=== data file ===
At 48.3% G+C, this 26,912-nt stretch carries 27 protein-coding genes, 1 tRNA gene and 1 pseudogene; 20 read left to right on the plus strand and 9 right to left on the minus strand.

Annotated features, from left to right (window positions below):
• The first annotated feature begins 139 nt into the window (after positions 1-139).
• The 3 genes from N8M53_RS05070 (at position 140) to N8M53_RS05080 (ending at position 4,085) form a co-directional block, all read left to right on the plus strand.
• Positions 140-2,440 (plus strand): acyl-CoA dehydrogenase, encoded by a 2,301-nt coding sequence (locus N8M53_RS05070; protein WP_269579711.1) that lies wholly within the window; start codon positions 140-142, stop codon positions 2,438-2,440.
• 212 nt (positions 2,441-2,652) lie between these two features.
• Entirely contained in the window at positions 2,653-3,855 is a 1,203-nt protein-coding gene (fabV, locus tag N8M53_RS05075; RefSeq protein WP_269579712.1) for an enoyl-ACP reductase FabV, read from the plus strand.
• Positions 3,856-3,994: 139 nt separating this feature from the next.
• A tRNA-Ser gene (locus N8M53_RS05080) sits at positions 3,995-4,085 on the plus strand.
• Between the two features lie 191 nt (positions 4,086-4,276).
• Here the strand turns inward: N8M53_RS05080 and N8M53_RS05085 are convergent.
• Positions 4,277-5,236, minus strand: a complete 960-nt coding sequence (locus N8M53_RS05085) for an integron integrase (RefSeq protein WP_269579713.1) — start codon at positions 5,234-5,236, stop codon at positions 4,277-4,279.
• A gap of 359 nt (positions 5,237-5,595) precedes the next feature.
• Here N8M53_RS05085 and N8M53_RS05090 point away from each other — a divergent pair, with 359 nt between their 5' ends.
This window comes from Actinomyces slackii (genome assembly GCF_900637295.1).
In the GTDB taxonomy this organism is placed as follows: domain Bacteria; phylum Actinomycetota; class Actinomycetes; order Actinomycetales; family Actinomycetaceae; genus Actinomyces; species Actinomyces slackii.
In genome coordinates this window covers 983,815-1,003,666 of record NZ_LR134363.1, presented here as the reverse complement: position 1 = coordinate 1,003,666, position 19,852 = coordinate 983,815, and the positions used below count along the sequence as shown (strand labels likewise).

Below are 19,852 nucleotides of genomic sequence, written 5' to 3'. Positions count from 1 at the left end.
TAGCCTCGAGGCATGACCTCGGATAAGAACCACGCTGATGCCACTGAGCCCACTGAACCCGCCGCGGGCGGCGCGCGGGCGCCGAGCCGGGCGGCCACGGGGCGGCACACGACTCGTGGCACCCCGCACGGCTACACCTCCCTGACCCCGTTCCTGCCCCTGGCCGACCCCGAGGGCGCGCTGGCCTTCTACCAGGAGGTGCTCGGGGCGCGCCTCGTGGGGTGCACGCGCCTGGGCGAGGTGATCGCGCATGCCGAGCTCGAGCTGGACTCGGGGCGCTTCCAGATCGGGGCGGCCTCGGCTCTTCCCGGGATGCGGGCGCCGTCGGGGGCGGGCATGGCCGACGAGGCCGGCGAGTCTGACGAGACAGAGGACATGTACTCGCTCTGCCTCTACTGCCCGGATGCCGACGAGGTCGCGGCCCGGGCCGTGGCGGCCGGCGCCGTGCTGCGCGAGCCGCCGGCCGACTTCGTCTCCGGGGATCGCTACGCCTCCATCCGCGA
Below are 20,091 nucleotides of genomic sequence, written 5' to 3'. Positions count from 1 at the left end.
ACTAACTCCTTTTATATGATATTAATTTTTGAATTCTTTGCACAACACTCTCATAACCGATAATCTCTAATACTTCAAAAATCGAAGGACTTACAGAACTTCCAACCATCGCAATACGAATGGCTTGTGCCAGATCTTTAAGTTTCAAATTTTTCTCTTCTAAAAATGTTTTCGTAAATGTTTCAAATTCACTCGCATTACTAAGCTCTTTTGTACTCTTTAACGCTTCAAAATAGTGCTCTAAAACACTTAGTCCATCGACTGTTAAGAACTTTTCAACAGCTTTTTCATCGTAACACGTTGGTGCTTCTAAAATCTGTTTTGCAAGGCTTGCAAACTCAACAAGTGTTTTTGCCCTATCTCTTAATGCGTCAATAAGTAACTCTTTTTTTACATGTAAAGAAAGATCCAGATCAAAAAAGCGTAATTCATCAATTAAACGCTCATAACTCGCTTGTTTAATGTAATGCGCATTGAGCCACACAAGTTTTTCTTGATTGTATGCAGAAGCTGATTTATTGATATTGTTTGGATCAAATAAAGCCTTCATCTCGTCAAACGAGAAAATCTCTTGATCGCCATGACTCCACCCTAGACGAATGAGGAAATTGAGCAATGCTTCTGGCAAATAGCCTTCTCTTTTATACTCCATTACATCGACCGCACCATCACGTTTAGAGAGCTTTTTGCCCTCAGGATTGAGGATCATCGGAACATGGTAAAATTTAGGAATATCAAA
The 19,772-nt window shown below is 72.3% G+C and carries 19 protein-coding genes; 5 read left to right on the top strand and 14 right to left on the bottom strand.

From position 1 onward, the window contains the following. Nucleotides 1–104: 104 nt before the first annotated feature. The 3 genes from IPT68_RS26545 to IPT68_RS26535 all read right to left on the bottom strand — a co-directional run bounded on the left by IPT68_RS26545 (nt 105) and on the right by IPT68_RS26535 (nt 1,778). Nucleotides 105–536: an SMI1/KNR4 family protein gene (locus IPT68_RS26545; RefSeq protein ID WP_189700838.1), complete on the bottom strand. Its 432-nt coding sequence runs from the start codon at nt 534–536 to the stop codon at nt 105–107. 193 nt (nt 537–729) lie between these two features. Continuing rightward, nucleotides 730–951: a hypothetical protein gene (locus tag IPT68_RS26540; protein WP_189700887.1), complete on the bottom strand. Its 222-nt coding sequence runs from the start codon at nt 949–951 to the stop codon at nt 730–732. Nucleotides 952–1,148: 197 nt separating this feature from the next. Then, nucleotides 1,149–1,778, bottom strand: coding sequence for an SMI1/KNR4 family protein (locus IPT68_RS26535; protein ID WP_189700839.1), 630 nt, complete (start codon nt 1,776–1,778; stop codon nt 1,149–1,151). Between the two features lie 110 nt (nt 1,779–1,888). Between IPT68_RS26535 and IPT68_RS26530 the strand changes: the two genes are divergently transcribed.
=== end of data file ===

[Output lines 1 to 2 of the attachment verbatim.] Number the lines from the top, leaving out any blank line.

At 48.3% G+C, this 26,912-nt stretch carries 27 protein-coding genes, 1 tRNA gene and 1 pseudogene; 20 read left to right on the plus strand and 9 right to left on the minus strand.

Annotated features, from left to right (window positions below):